5. This is my first set I am posting here. Hope u like. Some info on the place – Sitting high on a dark hillside outside of a small town in New York, Mason Castle looks like it escaped from the pages of Grimm’s fairy tales. Complete with Gothic windows, turrets, towers, steep parapeted roofs, crumbling walls, and a courtyard overgrown with shrubs and trees, the castle has been a landmark and a source of stories both real and romantic for almost 100 years. The design of the castle is thought to have been inspired by late nineteenth century interpretations of medieval European castles constructed in Scotland. The castle had 36 rooms and legend passed down from generation to generation says that each room had steam heat and electricity long before any home in the township had them. The roofing slate came from England, the marble for the floors, fireplace and staircases from Italy and the iron gates from France. The fireplace in the reception room was valued at over $5000 in 1910. Gold leaf was used to cover it. Construction on the castle was begun in the early years of the First World War, and ceased in 1924, three years after the owners death in 1921. Never fully completed, the building represents an impressive example of the romanticized medievalism that emerged in American culture at the turn of the twentieth century. Buildings on the property include the castle, tall ornate iron gates with stone piers, a one-lane stone bridge on the service road, several "service" buildings along the Road and a farm complex in the southwest corner. In 1949, the Grand Lodge of the Masonic Order, a membership organization of African-American Masons headquartered in New York purchased the property for $47,500. The initial plan for the property was to establish a Masonic home for the aged and indigent. This never happened and for many years the property was used as a rural vacation retreat. The Masons converted the barn at the farm complex into a recreation center and remodeled the old farmhouse for an administration center. The castle was used in the 1950s as a hunting and fishing resort. By 1964, the masons had built a swimming pool, dining pavilion and several new buildings and established a Camp. 1. 2. 3. 4. 5. 6. 7. 8. 9. 10. 11. 12. 13. 14. 15. 16. 17. 18.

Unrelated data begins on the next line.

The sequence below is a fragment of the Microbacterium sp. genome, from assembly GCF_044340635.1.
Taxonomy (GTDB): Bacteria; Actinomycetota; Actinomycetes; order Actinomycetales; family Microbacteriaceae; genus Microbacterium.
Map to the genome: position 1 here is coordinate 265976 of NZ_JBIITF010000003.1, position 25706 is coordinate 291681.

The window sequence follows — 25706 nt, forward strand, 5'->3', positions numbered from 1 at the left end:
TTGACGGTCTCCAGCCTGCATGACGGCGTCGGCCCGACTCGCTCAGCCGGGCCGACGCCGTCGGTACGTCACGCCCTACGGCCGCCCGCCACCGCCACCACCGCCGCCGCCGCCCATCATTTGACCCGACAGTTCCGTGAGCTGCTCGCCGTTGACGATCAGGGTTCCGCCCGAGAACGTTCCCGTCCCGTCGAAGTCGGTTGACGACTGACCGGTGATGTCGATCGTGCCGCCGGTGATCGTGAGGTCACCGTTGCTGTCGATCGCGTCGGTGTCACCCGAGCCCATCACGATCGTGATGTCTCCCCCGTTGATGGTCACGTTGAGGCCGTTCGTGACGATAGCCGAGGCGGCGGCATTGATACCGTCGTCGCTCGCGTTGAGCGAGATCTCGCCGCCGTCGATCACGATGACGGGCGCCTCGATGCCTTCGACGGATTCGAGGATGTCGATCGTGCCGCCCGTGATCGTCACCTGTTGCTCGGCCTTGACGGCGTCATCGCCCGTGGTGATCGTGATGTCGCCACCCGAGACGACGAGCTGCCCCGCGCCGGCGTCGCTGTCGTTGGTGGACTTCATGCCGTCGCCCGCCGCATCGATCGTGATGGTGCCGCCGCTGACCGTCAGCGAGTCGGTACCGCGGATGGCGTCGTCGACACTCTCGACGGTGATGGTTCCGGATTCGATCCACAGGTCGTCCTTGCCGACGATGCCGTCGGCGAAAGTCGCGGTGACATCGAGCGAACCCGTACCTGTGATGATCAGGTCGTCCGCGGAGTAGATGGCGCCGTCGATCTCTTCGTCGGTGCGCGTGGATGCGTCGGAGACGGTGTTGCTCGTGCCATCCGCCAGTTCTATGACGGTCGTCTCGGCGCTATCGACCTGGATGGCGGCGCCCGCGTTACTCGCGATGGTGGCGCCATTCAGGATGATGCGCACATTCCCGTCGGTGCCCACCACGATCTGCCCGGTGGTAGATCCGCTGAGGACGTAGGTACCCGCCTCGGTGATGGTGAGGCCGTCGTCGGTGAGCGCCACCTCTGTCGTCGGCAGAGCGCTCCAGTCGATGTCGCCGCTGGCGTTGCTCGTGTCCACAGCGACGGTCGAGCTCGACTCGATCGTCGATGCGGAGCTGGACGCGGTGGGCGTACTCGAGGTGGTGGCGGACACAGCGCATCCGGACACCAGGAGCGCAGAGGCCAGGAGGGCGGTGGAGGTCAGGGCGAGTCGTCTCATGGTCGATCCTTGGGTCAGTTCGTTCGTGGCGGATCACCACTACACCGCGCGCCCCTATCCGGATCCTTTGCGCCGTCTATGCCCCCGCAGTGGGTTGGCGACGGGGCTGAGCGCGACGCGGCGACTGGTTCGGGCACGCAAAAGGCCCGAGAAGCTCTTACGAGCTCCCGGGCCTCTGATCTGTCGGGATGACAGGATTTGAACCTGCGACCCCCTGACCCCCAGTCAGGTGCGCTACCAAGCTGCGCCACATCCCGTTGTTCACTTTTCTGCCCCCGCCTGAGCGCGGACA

Disclaimer

Oblivion State exists as an online forum to allow like minded individuals to share their experiences of Urban Exploration. We do not condone breaking and entering or other criminal activity and advise all members to read the FAQ articles about the forum and urban exploring in general. All posts are the responsibility of the original poster and all images remain copyright to the original photographer.

We would just like to thank

Forum user AndyK! from Behind Closed Doors for our rather excellent new logo.

All of our fantastic team of Moderators who volunteer their time to keep this place running smoothly.

All of our members for continuing to support Oblivion State by posting up the most awesome content. Thank you everyone!
×